Factory Orders (In this July 27, 2011 photo, assembly worker Julaynne Trusel works on a Chevrolet Volt at the General Motors Ham

Due to the nature of mass production, a faulty part on a car can cause a recall numbering in the tens to hundreds of thousands of vehicles, even if not all of the cars in the recall are defective and need a fix. "Better safe than sorry" is the mantra. But over the past few years, automakers have learned how to perform recalls much more efficiently by employing technology that allows them to trace parts back to their sources, Automotive News reports. An extreme result of this is when General Motors used bar codes and radio frequency tags to trace defective Chevrolet Volt parts back to their source and limited a US recall to just four vehicles.

That recall was initiated after a European Volt owner brought the car in for a repair under warranty. A faulty brake valve was the problem, and instead of recalling all Volts that might be affected, GM searched its parts database and traced the faulty brake valves back to just four cars in the US.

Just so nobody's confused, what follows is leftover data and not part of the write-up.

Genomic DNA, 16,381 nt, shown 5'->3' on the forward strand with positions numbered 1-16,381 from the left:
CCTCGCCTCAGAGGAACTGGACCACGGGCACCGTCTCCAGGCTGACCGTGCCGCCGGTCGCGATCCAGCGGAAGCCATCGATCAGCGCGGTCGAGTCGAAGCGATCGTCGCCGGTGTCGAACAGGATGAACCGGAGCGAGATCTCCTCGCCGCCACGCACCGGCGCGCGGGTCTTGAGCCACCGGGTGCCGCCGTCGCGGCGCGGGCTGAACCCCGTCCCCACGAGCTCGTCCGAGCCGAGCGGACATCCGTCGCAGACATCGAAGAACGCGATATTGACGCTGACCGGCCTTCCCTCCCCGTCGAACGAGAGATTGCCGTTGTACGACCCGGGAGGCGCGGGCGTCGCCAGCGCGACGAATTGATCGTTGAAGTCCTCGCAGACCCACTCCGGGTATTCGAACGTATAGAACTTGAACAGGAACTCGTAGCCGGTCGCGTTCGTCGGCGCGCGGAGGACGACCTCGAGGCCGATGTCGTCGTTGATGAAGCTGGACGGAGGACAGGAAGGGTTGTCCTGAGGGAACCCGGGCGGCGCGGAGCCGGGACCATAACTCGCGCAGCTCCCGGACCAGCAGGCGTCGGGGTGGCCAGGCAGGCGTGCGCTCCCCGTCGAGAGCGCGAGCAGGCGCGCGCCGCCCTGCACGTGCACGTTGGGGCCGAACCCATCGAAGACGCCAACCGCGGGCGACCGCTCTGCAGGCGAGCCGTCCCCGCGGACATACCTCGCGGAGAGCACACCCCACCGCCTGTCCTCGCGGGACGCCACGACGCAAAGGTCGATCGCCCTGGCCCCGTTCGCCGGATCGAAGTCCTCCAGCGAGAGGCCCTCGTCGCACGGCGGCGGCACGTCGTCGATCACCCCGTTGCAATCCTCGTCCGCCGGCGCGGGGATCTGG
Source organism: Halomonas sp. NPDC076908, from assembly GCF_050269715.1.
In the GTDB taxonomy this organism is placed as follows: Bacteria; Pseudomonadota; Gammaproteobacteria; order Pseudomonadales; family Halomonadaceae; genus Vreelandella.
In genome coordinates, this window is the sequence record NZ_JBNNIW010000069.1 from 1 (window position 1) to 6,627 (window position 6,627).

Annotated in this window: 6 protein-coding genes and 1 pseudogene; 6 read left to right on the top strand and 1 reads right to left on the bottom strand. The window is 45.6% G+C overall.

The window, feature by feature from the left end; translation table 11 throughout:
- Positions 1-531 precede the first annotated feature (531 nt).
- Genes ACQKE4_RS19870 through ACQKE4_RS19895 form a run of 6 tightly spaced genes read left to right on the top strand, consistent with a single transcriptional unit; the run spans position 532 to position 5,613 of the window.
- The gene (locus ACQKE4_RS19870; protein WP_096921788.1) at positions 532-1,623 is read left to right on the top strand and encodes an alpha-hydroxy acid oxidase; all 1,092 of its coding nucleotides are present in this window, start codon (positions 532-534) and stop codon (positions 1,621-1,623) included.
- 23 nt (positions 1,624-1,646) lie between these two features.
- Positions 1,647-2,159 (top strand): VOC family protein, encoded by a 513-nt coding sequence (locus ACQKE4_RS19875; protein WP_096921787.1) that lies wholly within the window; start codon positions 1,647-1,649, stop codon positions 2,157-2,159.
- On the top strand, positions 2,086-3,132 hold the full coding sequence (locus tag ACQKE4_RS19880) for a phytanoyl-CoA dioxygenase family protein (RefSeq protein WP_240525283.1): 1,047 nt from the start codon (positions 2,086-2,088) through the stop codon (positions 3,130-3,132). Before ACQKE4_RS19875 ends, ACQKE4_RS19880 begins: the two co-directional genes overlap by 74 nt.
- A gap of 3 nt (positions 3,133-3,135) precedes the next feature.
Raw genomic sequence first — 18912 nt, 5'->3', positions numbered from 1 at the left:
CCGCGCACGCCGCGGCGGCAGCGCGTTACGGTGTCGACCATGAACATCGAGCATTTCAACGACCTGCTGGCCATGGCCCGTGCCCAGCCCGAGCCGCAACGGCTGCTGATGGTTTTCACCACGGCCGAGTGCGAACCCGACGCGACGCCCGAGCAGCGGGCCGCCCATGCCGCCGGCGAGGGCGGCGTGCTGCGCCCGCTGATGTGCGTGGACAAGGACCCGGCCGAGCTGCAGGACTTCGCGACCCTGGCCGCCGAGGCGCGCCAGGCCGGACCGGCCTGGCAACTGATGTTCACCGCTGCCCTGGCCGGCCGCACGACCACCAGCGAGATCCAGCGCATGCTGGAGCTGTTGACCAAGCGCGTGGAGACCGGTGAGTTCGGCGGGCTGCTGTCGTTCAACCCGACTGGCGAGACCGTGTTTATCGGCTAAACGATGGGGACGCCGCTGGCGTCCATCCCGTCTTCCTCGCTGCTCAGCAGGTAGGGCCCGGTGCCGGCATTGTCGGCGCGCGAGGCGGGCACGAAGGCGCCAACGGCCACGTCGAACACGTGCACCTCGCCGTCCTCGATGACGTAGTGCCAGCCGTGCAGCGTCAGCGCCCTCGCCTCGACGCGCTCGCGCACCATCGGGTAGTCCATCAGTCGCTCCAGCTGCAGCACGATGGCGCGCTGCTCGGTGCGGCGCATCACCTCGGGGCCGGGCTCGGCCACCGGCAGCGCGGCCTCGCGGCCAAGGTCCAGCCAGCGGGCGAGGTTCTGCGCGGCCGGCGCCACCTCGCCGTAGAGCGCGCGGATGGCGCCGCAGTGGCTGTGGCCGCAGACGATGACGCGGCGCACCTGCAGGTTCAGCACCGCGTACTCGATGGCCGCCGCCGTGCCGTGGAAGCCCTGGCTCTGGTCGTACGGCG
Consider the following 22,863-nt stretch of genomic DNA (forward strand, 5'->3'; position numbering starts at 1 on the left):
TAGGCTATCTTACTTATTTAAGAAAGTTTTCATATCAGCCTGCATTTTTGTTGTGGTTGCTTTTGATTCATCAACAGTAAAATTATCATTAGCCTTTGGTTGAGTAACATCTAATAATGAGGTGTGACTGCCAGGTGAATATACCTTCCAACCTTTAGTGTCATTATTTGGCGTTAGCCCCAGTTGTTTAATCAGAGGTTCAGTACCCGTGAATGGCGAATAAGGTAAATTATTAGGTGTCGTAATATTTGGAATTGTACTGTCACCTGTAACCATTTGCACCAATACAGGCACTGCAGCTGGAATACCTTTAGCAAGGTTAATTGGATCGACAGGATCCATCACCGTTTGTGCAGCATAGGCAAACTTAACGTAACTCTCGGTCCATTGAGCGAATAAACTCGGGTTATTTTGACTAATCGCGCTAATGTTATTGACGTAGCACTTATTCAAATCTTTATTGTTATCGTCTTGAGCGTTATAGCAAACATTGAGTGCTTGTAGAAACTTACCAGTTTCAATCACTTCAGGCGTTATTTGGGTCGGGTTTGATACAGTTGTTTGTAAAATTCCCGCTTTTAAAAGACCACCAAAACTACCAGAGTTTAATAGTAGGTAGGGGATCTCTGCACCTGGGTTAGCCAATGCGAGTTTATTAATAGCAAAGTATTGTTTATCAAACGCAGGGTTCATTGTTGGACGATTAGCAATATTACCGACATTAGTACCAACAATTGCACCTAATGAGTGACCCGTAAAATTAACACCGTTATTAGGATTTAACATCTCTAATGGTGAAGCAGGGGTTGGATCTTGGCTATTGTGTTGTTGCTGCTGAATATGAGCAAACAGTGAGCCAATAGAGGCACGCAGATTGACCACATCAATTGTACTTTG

Nissan has a similar track-and-trace system that is referred to within the company as "Bread Crumbs," named in reference to the fairy tale Hansel and Gretel. Parts that are tagged and traced are assigned to specific engineers, who track warranty cost, customer complaints and any reported defects, Automotive News reports.

Other automakers are using the same or similar practices to limit recalls to the vehicles that actually are defective. Not only should these smaller, more specific recalls help make vehicles safer, but it should lessen the monetary impact recalls have on the auto industry - which spends $45 billion to $50 billion on them per year.